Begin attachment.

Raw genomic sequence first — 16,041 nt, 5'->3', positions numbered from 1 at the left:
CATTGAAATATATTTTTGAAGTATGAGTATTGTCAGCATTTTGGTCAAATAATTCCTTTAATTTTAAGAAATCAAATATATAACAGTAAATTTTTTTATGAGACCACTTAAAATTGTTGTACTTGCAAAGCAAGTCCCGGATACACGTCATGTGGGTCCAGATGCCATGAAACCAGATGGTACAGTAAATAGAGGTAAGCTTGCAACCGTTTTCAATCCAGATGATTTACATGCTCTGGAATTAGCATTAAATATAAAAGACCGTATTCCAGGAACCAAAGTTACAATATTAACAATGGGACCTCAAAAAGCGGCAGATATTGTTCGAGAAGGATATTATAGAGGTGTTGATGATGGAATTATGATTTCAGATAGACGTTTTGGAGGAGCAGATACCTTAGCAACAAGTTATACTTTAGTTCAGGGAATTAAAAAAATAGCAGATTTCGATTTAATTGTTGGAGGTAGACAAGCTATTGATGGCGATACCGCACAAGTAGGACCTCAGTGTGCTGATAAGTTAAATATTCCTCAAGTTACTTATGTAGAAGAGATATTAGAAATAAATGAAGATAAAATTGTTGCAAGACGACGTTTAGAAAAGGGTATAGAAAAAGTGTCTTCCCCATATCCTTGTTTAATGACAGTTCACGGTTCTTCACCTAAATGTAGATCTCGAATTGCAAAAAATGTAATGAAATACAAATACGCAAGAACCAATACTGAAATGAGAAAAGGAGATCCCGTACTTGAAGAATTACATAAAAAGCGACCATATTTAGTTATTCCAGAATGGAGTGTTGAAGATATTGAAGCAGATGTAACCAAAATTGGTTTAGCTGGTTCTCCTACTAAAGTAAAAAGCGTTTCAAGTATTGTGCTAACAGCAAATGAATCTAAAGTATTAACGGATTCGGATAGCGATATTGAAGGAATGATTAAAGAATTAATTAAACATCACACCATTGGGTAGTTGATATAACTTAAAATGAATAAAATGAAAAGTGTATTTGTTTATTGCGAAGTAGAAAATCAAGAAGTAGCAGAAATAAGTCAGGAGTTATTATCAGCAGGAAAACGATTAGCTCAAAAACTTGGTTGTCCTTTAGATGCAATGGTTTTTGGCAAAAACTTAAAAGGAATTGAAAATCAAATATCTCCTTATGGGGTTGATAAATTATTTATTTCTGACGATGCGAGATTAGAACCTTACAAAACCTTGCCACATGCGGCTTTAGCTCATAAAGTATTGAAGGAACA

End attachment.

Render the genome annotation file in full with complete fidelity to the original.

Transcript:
Raw genomic sequence first — 16,041 nt, 5'->3', positions numbered from 1 at the left:
CATTGAAATATATTTTTGAAGTATGAGTATTGTCAGCATTTTGGTCAAATAATTCCTTTAATTTTAAGAAATCAAATATATAACAGTAAATTTTTTTATGAGACCACTTAAAATTGTTGTACTTGCAAAGCAAGTCCCGGATACACGTCATGTGGGTCCAGATGCCATGAAACCAGATGGTACAGTAAATAGAGGTAAGCTTGCAACCGTTTTCAATCCAGATGATTTACATGCTCTGGAATTAGCATTAAATATAAAAGACCGTATTCCAGGAACCAAAGTTACAATATTAACAATGGGACCTCAAAAAGCGGCAGATATTGTTCGAGAAGGATATTATAGAGGTGTTGATGATGGAATTATGATTTCAGATAGACGTTTTGGAGGAGCAGATACCTTAGCAACAAGTTATACTTTAGTTCAGGGAATTAAAAAAATAGCAGATTTCGATTTAATTGTTGGAGGTAGACAAGCTATTGATGGCGATACCGCACAAGTAGGACCTCAGTGTGCTGATAAGTTAAATATTCCTCAAGTTACTTATGTAGAAGAGATATTAGAAATAAATGAAGATAAAATTGTTGCAAGACGACGTTTAGAAAAGGGTATAGAAAAAGTGTCTTCCCCATATCCTTGTTTAATGACAGTTCACGGTTCTTCACCTAAATGTAGATCTCGAATTGCAAAAAATGTAATGAAATACAAATACGCAAGAACCAATACTGAAATGAGAAAAGGAGATCCCGTACTTGAAGAATTACATAAAAAGCGACCATATTTAGTTATTCCAGAATGGAGTGTTGAAGATATTGAAGCAGATGTAACCAAAATTGGTTTAGCTGGTTCTCCTACTAAAGTAAAAAGCGTTTCAAGTATTGTGCTAACAGCAAATGAATCTAAAGTATTAACGGATTCGGATAGCGATATTGAAGGAATGATTAAAGAATTAATTAAACATCACACCATTGGGTAGTTGATATAACTTAAAATGAATAAAATGAAAAGTGTATTTGTTTATTGCGAAGTAGAAAATCAAGAAGTAGCAGAAATAAGTCAGGAGTTATTATCAGCAGGAAAACGATTAGCTCAAAAACTTGGTTGTCCTTTAGATGCAATGGTTTTTGGCAAAAACTTAAAAGGAATTGAAAATCAAATATCTCCTTATGGGGTTGATAAATTATTTATTTCTGACGATGCGAGATTAGAACCTTACAAAACCTTGCCACATGCGGCTTTAGCTCATAAAGTATTGAAGGAACA